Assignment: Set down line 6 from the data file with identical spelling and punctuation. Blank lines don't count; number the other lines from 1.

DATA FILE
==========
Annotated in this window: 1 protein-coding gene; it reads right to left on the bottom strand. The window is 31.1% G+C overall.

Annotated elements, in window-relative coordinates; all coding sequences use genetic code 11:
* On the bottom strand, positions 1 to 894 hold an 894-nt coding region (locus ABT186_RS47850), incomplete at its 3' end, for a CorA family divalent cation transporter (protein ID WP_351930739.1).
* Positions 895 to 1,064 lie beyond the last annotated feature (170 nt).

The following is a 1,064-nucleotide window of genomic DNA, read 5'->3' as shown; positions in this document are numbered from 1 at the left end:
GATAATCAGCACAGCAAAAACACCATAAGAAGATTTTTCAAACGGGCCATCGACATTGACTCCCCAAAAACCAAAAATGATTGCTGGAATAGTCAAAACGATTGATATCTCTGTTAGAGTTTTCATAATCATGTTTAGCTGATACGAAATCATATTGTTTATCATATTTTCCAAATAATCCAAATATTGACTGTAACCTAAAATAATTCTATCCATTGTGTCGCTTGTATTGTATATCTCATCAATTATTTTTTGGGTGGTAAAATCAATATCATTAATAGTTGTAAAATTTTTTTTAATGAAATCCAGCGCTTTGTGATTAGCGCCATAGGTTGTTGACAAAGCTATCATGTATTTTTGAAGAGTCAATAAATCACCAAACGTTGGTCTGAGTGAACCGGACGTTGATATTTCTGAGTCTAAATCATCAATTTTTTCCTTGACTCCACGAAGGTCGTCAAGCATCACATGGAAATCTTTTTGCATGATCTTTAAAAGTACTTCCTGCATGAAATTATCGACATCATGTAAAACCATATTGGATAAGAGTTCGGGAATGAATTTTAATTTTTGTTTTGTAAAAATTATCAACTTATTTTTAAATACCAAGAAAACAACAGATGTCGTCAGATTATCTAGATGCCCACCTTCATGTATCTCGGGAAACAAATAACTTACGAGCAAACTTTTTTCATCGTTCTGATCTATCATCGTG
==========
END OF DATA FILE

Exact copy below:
GATAATCAGCACAGCAAAAACACCATAAGAAGATTTTTCAAACGGGCCATCGACATTGACTCCCCAAAAACCAAAAATGATTGCTGGAATAGTCAAAACGATTGATATCTCTGTTAGAGTTTTCATAATCATGTTTAGCTGATACGAAATCATATTGTTTATCATATTTTCCAAATAATCCAAATATTGACTGTAACCTAAAATAATTCTATCCATTGTGTCGCTTGTATTGTATATCTCATCAATTATTTTTTGGGTGGTAAAATCAATATCATTAATAGTTGTAAAATTTTTTTTAATGAAATCCAGCGCTTTGTGATTAGCGCCATAGGTTGTTGACAAAGCTATCATGTATTTTTGAAGAGTCAATAAATCACCAAACGTTGGTCTGAGTGAACCGGACGTTGATATTTCTGAGTCTAAATCATCAATTTTTTCCTTGACTCCACGAAGGTCGTCAAGCATCACATGGAAATCTTTTTGCATGATCTTTAAAAGTACTTCCTGCATGAAATTATCGACATCATGTAAAACCATATTGGATAAGAGTTCGGGAATGAATTTTAATTTTTGTTTTGTAAAAATTATCAACTTATTTTTAAATACCAAGAAAACAACAGATGTCGTCAGATTATCTAGATGCCCACCTTCATGTATCTCGGGAAACAAATAACTTACGAGCAAACTTTTTTCATCGTTCTGATCTATCATCGTG